WILLIAM V. D’ANTONIO
Walking the walk on family values
By William V. D’Antonio October 31, 2004
PRESIDENT Bush and Vice President Cheney make reference to “Massachusetts liberals” as if they were referring to people with some kind of disease. I decided it was time to do some research on these people, and here is what I found.
The state with the lowest divorce rate in the nation is Massachusetts. At latest count it had a divorce rate of 2.4 per 1,000 population, while the rate for Texas was 4.1.
But don’t take the US government’s word for it. Take a look at the findings from the George Barna Research Group. George Barna, a born-again Christian whose company is in Ventura, Calif., found that Massachusetts does indeed have the lowest divorce rate among all 50 states. More disturbing was the finding that born-again Christians have among the highest divorce rates.
The Associated Press, using data supplied by the US Census Bureau, found that the highest divorce rates are to be found in the Bible Belt. The AP report stated that “the divorce rates in these conservative states are roughly 50 percent above the national average of 4.2 per thousand people.” The 10 Southern states with some of the highest divorce rates were Alabama, Arkansas, Arizona, Florida, Georgia, Mississippi, North Carolina, Oklahoma, South Carolina, and Texas. By comparison nine states in the Northeast were among those with the lowest divorce rates: Connecticut, Massachusetts, Maine, New Hampshire, New Jersey, New York, Pennsylvania, Rhode Island, and Vermont.
How to explain these differences? The following factors provide a partial answer:
More couples in the South enter their first marriage at a younger age.
Average household incomes are lower in the South.
Southern states have a lower percentage of Roman Catholics, “a denomination that does not recognize divorce.” Barna’s study showed that 21 percent of Catholics had been divorced, compared with 29 percent of Baptists.
Education. Massachusetts has about the highest rate of education in the country, with 85 percent completing high school. For Texas the rate is 76 percent. One third of Massachusetts residents have completed college, compared with 23 percent of Texans, and the other Northeast states are right behind Massachusetts.
The liberals from Massachusetts have long prided themselves on their emphasis on education, and it has paid off: People who stay in school longer get married at a later age, when they are more mature, are more likely to secure a better job, and job income increases with each level of formal education. As a result, Massachusetts also leads in per capita and family income while births by teenagers, as a percent of total births, was 7.4 for Massachusetts and 16.1 for Texas.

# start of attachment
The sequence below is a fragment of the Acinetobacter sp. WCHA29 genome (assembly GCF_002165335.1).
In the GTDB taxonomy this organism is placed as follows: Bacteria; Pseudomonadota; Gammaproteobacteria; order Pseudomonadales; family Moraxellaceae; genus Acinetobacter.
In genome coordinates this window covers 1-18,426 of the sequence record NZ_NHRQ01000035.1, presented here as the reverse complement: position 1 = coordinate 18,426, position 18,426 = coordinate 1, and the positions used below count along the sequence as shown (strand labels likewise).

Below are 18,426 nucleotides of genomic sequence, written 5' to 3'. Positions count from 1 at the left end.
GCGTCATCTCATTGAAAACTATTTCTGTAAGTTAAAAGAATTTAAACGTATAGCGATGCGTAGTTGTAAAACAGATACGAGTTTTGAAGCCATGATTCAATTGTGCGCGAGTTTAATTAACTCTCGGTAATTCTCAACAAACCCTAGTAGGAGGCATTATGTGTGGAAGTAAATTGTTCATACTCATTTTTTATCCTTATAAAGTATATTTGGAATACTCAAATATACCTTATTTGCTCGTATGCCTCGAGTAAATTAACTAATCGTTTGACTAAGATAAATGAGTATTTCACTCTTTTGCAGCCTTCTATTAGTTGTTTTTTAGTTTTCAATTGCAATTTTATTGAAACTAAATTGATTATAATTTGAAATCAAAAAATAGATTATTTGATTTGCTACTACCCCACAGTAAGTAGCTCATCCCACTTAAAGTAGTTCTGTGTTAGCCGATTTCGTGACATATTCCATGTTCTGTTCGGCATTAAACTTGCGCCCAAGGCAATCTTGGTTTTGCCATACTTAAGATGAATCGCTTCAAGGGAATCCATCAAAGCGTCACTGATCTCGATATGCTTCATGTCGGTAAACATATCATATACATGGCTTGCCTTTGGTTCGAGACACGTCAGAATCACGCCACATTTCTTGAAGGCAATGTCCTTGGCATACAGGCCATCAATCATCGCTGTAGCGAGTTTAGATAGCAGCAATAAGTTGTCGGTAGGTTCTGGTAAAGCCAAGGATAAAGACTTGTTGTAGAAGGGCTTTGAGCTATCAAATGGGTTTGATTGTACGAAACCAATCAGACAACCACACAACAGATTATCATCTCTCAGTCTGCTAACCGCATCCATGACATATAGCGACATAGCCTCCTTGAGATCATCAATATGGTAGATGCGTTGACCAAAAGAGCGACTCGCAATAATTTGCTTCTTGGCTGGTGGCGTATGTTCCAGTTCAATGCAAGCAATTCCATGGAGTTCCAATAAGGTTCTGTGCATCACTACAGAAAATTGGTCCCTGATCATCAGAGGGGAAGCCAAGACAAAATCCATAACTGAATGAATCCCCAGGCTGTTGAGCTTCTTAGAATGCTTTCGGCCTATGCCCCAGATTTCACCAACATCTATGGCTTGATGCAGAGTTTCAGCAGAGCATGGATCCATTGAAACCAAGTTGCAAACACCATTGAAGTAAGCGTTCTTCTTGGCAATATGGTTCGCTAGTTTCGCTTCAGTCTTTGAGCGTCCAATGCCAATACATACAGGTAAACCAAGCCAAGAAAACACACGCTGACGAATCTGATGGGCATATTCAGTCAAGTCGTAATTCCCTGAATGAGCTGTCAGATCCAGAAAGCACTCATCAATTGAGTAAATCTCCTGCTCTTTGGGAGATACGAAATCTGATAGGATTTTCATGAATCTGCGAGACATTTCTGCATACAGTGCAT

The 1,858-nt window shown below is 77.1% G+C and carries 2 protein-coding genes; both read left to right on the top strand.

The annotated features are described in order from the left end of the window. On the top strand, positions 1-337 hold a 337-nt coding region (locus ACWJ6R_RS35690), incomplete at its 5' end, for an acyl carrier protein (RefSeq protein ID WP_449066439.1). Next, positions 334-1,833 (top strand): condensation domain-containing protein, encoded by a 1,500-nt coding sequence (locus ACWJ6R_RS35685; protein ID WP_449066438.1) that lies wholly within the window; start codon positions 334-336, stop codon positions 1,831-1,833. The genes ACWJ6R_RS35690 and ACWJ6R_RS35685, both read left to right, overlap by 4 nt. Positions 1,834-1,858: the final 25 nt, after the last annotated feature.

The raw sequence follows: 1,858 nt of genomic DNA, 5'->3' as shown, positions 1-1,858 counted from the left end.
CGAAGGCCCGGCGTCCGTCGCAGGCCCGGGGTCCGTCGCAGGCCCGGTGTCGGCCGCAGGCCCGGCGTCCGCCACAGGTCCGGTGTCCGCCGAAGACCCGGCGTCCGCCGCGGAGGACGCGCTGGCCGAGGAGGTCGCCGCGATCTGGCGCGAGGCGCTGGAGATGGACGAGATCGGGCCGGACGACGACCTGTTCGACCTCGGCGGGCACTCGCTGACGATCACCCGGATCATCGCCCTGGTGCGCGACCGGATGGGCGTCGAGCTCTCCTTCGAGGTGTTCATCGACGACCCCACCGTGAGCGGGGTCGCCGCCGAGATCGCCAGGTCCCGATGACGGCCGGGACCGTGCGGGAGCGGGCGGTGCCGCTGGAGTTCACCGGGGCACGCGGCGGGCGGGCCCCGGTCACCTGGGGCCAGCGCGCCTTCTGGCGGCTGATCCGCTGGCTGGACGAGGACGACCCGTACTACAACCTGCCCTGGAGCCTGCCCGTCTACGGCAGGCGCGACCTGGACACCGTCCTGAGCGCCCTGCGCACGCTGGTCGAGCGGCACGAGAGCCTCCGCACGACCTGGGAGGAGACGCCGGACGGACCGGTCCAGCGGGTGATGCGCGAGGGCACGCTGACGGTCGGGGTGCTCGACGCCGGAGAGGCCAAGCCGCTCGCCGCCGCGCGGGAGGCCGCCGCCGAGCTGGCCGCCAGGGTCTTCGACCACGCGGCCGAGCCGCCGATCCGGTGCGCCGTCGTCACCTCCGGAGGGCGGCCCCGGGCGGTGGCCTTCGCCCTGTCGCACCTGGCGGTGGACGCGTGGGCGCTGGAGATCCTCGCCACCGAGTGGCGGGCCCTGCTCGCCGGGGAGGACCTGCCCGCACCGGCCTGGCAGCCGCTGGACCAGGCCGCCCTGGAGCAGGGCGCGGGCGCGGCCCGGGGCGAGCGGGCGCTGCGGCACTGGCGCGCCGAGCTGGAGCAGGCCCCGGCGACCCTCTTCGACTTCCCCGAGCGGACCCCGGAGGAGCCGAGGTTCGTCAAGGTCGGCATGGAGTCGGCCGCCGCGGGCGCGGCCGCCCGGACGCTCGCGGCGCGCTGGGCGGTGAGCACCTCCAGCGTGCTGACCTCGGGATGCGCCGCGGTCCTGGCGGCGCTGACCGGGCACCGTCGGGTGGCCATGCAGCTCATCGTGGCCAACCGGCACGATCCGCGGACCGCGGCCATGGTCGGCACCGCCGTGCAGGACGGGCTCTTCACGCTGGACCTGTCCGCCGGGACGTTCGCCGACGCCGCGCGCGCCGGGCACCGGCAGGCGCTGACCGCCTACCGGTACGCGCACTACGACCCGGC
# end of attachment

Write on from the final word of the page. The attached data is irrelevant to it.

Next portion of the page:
The Northeast corridor, with Massachusetts as the hub, does have one of the highest levels of Catholics per state total. And it is also the case that these are among the states most strongly supportive of the Catholic Church’s teaching on social justice issues such as minimum and living wages and universal healthcare.
For all the Bible Belt talk about family values, it is the people from Kerry’s home state, along with their neighbors in the Northeast corridor, who live these values. Indeed, it is the “blue” states, led led by Massachusetts and Connecticut, that have been willing to invest more money over time to foster the reality of what it means to leave no children behind. And they have been among the nation’s leaders in promoting a living wage as their goal in public employment. The money they have invested in their future is known more popularly as taxes; these so-called liberal people see that money is their investment to help insure a compassionate, humane society. Family values are much more likely to be found in the states mistakenly called out-of-the-mainstream liberal. By their behavior you can know them as the true conservatives. They are showing how to conserve family life through the way they live their family values. William V. D’Antonio is professor emeritus at University of Connecticut and a visiting research professor at Catholic University in Washington, D.C.
© Copyright 2004 The New York Times Company
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